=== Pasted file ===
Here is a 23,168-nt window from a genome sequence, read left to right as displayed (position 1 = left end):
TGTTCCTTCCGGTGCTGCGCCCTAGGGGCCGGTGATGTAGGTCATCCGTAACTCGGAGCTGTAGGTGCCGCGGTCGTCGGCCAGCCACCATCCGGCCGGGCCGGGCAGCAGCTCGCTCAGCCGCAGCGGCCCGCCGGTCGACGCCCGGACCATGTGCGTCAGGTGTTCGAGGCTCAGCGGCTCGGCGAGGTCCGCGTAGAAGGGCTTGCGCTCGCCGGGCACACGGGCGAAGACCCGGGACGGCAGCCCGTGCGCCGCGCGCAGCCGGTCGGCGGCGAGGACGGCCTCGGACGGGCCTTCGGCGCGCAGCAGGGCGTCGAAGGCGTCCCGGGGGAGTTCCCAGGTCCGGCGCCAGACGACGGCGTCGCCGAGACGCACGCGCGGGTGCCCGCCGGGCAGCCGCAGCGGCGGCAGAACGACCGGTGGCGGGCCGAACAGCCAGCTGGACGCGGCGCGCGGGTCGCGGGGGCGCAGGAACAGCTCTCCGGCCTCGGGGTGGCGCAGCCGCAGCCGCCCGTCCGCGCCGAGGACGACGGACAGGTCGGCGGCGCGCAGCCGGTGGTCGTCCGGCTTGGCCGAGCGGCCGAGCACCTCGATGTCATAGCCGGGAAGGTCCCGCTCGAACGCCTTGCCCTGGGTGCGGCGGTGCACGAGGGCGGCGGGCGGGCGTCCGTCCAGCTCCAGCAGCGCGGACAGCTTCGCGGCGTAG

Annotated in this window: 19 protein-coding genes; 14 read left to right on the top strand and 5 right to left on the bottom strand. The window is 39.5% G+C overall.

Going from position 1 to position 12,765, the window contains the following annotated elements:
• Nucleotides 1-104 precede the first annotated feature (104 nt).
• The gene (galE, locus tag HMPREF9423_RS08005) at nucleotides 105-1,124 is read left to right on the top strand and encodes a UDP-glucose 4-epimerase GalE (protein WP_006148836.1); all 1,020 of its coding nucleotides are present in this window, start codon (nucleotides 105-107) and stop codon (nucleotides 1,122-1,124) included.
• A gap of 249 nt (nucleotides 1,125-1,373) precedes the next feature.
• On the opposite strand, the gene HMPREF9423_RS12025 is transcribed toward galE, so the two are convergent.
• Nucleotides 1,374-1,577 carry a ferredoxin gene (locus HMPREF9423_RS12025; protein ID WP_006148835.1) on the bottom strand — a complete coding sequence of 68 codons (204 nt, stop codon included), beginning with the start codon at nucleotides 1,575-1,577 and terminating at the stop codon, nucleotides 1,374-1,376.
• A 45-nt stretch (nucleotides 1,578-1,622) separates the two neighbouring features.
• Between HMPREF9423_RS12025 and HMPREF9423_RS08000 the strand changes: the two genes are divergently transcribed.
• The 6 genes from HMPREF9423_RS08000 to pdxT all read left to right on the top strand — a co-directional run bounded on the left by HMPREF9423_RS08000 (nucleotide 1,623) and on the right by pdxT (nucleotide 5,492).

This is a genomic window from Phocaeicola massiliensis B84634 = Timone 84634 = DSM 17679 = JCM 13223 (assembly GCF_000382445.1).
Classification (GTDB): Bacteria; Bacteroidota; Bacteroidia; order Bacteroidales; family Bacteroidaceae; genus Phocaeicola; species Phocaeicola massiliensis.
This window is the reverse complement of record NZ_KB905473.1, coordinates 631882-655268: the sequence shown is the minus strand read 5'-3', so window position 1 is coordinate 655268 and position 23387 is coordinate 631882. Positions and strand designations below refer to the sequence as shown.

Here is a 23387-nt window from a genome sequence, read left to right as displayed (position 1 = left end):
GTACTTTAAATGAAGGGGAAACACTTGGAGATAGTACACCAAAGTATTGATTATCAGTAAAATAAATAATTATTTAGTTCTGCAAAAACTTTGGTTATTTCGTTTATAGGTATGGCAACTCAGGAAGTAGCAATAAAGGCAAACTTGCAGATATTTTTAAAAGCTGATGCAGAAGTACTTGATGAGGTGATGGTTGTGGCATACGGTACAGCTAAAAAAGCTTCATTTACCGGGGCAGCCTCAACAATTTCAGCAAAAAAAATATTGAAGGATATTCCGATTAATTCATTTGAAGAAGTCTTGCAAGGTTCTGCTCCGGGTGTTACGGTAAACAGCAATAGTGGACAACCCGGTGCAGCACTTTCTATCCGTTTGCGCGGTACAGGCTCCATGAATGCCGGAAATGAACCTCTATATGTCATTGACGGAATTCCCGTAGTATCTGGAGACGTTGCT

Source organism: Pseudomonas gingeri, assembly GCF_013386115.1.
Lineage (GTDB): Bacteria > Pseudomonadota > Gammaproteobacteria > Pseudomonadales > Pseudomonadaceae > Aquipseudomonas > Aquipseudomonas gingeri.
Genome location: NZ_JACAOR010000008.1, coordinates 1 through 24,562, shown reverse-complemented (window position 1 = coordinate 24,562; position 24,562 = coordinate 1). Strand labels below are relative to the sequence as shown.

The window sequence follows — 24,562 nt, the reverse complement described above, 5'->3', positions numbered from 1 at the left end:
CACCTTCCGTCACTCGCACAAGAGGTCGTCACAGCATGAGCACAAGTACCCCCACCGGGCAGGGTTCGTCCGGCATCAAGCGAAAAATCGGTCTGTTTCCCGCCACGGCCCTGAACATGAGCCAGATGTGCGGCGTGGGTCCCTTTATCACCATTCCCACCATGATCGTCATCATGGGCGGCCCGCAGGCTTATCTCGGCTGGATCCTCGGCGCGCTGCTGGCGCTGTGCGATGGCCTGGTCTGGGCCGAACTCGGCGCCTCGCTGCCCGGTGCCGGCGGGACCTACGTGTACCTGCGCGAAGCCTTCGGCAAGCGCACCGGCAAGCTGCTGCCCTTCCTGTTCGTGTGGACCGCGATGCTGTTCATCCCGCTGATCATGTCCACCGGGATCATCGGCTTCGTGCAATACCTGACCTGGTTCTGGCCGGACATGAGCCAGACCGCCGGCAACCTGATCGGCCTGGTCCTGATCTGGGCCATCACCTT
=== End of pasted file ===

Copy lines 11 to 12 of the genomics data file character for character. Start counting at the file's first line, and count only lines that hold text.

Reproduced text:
• Between HMPREF9423_RS12025 and HMPREF9423_RS08000 the strand changes: the two genes are divergently transcribed.
• The 6 genes from HMPREF9423_RS08000 to pdxT all read left to right on the top strand — a co-directional run bounded on the left by HMPREF9423_RS08000 (nucleotide 1,623) and on the right by pdxT (nucleotide 5,492).